Magnolia You feel you're wide awake Can you see
you're dragging down the morning sun, the morning sun
You believe you hide away Can you see
You're floating in your innocence, your innocence
Yeah you gotta give it up You're laughing at the morning sun
Yeah you gotta give it up, give it up Yeah you gotta give it up
You're laughing at the morning sun You gotta give it up, yeah
You steal You fight your own
Come on love The people that cared the most
Even scared the most
You know, tell this face Can you see
The affections start to slip away Slip away
Yeah, you gotta give it up You're laughing at the morning sun
Yeah, you gotta give it up, give it up Yeah, you gotta give it up
You're laughing at the morning sun You gotta give it up, yeah
You gotta witness sun in the morning sun
Witness sun in the morning sun
You gotta witness sun in the morning sun
Witness sun in the morning sun
You gotta witness sun in the morning sun
Witness sun in the morning sun
You gotta witness sun in the morning sun
Witness sun in the morning sun
Yeah, you gotta give it up You're laughing at the morning sun
Yeah, you gotta give it up, give it up Yeah, you gotta give it up
You're laughing at the morning sun You gotta give it up, yeah
You gotta witness sun in the morning sun
Witness sun in the morning sun
You gotta witness sun in the morning sun
Witness sun in the morning sun
You gotta give it up You gotta give it up yeah
You gotta give it up You gotta give it up yeah
You gotta give it up now You gotta give it up yeah
You gotta give it up now You gotta give it up yeah

Artist Bio

The title of Alberta Cross' new album, Songs of Patience is, in many ways, literal. "It's been three years since we last released a full-length album," says singer/ songwriter/ guitarist Petter Ericson Stakee. After touring extensively on their debut, Broken Side Of Time, Alberta Cross headed to an old, abandoned house in the middle of nowhere near Woodstock, NY. There, they braved the freezing winter and embraced a sense of the building's haunted past to envision ideas for a new record.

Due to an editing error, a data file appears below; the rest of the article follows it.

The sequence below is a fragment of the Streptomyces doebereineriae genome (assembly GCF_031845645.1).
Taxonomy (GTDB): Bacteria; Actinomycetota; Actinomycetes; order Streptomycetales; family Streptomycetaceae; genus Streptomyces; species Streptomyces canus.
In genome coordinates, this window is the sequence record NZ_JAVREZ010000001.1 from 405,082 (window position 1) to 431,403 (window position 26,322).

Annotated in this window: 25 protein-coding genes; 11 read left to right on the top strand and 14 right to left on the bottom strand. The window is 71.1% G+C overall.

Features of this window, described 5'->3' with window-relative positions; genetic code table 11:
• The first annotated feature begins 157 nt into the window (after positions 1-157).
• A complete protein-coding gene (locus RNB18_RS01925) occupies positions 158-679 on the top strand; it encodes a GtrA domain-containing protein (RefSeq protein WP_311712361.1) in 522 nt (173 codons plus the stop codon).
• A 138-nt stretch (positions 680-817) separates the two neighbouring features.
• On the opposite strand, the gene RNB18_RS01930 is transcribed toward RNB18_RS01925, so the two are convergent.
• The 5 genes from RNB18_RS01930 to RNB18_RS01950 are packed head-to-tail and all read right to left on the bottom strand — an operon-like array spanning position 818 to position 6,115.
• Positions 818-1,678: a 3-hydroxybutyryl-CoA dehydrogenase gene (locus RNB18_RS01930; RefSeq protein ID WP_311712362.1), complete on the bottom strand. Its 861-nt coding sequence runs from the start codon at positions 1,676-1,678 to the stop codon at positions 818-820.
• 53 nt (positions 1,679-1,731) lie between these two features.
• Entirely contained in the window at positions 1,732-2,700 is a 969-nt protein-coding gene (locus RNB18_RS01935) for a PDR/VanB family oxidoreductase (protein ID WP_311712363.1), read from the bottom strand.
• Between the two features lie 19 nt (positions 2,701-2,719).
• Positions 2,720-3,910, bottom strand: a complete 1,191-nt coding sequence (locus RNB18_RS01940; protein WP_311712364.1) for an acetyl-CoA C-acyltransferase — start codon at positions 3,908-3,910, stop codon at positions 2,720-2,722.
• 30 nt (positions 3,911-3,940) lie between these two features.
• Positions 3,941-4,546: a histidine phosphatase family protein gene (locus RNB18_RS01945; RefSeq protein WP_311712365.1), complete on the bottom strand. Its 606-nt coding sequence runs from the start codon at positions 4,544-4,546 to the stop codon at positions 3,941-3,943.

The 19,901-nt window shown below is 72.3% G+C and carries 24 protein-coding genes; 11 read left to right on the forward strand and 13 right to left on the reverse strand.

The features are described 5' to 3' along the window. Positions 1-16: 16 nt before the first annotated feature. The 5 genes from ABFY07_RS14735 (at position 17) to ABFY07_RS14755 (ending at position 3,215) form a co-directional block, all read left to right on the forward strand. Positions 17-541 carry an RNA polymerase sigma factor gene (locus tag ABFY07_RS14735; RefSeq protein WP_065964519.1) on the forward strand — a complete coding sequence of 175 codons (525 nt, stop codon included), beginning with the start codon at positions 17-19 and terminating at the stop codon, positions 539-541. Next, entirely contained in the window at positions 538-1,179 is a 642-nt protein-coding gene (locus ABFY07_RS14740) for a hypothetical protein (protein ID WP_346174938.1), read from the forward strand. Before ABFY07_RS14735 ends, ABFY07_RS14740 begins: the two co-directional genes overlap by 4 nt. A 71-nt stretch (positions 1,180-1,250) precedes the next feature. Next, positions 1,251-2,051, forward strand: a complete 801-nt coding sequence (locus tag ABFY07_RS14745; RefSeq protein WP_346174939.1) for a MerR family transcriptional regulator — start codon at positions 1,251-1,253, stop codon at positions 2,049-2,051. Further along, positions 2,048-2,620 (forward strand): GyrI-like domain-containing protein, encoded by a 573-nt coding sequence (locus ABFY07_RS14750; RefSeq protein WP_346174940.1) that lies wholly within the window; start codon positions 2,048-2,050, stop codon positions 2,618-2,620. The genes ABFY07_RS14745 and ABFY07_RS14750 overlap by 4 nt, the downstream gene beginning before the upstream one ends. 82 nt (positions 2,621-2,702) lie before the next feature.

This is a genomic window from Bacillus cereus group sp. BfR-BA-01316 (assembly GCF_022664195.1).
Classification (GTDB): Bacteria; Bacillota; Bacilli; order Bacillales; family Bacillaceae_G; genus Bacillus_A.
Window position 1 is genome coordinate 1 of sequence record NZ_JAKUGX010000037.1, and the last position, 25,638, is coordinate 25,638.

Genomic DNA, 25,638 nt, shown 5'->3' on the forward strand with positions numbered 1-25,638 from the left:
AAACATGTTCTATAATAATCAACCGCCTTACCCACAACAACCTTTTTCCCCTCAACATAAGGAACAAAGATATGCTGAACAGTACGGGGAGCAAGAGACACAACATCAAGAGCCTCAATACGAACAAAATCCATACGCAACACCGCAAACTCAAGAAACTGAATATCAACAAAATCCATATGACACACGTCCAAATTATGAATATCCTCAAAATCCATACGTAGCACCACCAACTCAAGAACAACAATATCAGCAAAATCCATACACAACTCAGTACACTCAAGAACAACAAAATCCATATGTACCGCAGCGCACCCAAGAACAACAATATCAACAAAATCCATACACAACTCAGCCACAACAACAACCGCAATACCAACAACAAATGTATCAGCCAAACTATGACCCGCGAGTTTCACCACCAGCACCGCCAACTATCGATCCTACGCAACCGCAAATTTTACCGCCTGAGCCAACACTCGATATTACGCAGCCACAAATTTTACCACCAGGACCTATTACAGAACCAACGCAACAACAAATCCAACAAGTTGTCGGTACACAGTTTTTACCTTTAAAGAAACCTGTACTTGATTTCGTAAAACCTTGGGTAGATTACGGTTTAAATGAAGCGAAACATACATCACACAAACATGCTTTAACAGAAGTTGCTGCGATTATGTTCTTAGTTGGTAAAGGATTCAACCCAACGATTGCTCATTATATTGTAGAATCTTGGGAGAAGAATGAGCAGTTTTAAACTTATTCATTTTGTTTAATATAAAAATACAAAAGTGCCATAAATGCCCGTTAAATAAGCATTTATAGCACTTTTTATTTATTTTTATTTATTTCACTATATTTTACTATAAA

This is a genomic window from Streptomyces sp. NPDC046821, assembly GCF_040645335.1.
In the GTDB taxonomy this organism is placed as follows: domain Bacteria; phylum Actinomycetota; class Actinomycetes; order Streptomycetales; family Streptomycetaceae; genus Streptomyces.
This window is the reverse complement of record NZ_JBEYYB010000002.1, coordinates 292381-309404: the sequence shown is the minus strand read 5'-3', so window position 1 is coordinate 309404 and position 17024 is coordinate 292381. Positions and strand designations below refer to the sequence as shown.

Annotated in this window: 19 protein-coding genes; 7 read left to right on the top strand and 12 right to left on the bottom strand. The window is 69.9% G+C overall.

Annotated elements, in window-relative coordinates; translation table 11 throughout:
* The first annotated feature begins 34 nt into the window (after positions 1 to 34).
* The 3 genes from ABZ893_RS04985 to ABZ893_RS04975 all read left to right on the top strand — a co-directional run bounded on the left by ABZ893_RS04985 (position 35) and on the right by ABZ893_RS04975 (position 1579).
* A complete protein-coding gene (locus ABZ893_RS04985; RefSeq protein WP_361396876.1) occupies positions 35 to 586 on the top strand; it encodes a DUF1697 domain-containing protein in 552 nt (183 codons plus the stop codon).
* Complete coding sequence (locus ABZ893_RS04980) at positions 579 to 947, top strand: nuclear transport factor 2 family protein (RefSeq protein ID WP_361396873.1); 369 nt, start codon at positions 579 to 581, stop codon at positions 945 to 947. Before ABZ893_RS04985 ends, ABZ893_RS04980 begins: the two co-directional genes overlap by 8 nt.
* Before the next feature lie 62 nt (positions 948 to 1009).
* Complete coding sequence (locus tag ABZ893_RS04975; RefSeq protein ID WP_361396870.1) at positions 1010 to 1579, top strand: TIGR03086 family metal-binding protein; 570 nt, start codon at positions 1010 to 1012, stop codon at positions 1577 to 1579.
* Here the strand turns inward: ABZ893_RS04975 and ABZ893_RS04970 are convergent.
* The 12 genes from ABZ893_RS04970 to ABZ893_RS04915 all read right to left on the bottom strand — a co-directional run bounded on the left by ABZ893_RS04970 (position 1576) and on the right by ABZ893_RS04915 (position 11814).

In the end, Songs of Patience is both a throwback to Alberta Cross' roots and a progression forward. The album veers from the melodic sprawl of opener "Magnolia," a track Petter wrote in L.A. about "too many late nights, for better or worse," to the pensive provocation of "Lay Down," which was penned in the back of a van in Tampa when he felt "beat down by the road" after a two-year straight stint on tour. Petter's self-defeat and subsequent self-discovery are apparent on hook-laden rocker "Wasteland," a track about "our generation being lost and sometimes in need of guidance," while the fuzzed out layers on "Crate of Gold" reveal his growth as a songwriter, leaving himself to explore the motivations of the Occupy movement. The focus throughout the album's songwriting was strong, engaging melodies, as well as Ericson Stakee's poetic narrative sensibility, both of which allow the listener to inhabit a new place for the span of the album.

Editorial

About this Video

  • Duration:
  • 13:40
  • Views:
  • 4,995
Alberta Cross

© 2016 Baeble Media. All rights reserved.